The best results come from slow and sustained losses over a longer period of time. Practising the basics of the previous two points, sprinkled in with some resistance training, cardiovascular exercise and ‘optimal’ macro nutrient prescriptions, voila we have a fat burning machine! In addition, you’ll also develop some self-control, mental fortitude and work ethic during the process. Who knew fat loss would also make you a better and more rationale human being?

A takeaway point here (not the one you’re think of) is to lose no more than 1% of your total body weight per week. This will ensure that the losses incurred are predominantly from fat mass as you retain muscle mass (see point 5) and you hold onto your metabolic and mental health in the process. “Everyone’s a winner baby”.


4) You are part of a gang!

CrossFit or Bodybuilding? Keto or Carb? Fast or Graze? Vegan or Carnivore? Somehow if we want to get into fitness nowadays we now have to join a gang. But rather than discuss the idiosyncrasies of these belief systems, let’s look at why this might impact fat loss…

Disclaimer, If you follow or are a part of any fitness movement I am not passing judgement or analysis (not in this post anyway😉). If this gets you active, keeps you healthy and you enjoy it – then great, have at it!

Meanwhile, here’s a task for you: Don’t think of a pink elephant!

You did didn’t you? Because I forbid it (Eve and Freud would have a field day on this one). But, biblical stories and Austrian psychologists aside, human nature dictates that if we restrict something we want it more. In the case of restrictive diets the same applies. If I tell you that you can’t ever eat a certain food or macro nutrient ever again, our desire for it increases. As I said earlier, you can eat your favourite foods (of course without reckless abandon) and still lose fat!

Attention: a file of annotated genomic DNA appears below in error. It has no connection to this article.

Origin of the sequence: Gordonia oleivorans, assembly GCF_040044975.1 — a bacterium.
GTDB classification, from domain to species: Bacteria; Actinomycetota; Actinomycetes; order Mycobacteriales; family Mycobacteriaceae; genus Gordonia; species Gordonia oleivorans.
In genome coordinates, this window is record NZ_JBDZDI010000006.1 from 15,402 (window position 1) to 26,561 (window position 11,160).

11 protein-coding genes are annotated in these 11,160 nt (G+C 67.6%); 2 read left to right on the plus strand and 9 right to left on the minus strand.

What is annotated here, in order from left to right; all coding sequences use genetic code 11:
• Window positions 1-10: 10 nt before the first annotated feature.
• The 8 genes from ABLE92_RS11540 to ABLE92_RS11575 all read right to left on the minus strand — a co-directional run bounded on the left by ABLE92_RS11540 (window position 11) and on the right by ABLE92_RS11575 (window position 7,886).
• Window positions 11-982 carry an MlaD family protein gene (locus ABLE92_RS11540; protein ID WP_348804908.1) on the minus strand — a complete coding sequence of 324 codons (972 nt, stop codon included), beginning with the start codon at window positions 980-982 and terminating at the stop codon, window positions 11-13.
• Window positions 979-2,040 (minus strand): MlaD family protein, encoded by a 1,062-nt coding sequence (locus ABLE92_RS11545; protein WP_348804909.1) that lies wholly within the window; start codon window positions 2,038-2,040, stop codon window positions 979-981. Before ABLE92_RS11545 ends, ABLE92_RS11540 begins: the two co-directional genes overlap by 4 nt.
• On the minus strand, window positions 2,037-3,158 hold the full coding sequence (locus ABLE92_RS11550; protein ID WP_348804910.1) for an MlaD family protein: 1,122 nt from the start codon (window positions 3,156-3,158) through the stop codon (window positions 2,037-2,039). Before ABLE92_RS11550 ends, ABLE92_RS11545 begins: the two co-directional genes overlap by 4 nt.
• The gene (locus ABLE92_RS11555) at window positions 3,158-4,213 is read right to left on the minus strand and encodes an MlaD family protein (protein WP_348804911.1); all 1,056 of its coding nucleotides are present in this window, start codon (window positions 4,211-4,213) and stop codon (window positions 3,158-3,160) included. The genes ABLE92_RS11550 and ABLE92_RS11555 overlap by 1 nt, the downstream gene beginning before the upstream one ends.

Adherence has been shown as THE most important psychological factor of successful diets and fat loss efforts. If you enjoy the foods you are eating, you’re not being too restrictive, keeping in a calorie deficit and hitting your “macro’s bro” then you – my friend – are a Jedi Knight of fat loss. Your ultimate aim should be to shift your ‘diet’ into a lifestyle which no longer, makes you feel like you are ‘on a diet’. The word ‘Diet’ has been lost in translation over the years, the word can even make spine’s tremble with fear. This is food not Miss Trunchbull, it should not be scary.

5) You aren’t hitting your Macro’s (Bro)

So let’s assume you’re in the perfect energy deficit for losing 1% of your body weight per week, you are committed to the sustained ‘lifestyle diet’ and you’re including foods that you enjoy to keep adherence.

What next?

This is where it gets a little bit technical. If we are in a calorie deficit we will lose weight, but our aim should be to maintain muscle mass and lose fat mass. To do this Protein is KING. Long story short but after a decade of research, protein intake between 2g-3g/kg of body weight can maintain or even build new muscle mass when in a caloric deficit.

So let’s do an example with a random name that has no connection with protein…

Arnold is 70kg, meaning he needs a minimum of 140g of protein/day = 2g/kg body weight.

Now let’s say Arnold has found a sweet spot of 2,500 kcal/day and is losing a near perfect 0.5 pounds of body weight per week (which will change/decrease as the weeks progress).

These two factors will ensure he is losing predominantly fat mass and keeping hold of his hard earned muscle.

If we then combine these figures with research that says we maximise muscle protein synthesis (building of new muscle) every 3-4 hours. Then this would be 4 meals every 3-4 hours containing 35g/Protein/meal.

In the context of total calories (which is king remember) 1g Protein = 4 calories, which means Arnold’s protein intake = 560 calories/day

Now Arnold has 1,940 calories remaining to spend on his fat and carbohydrate intake. (How we spend these calories I will discuss in a future post).

I know – I haven’t even touched on protein sources, fibre intake, quality of food  and so much more…

But for now, here are your take away ‘fat loss’ points…

Take Away

  1. Total Calories are KING
  2. Slow and steady wins the race
  3. Adherence is KEY
  4. Protein is the first name on the team sheet for Lean Body Mass preservation.
  5. Like and share my post, I need a like to feel fulfilled (this one is a joke, but seriously like it)
  1. Thank you Sam. This information will help my costant battle with the bulge.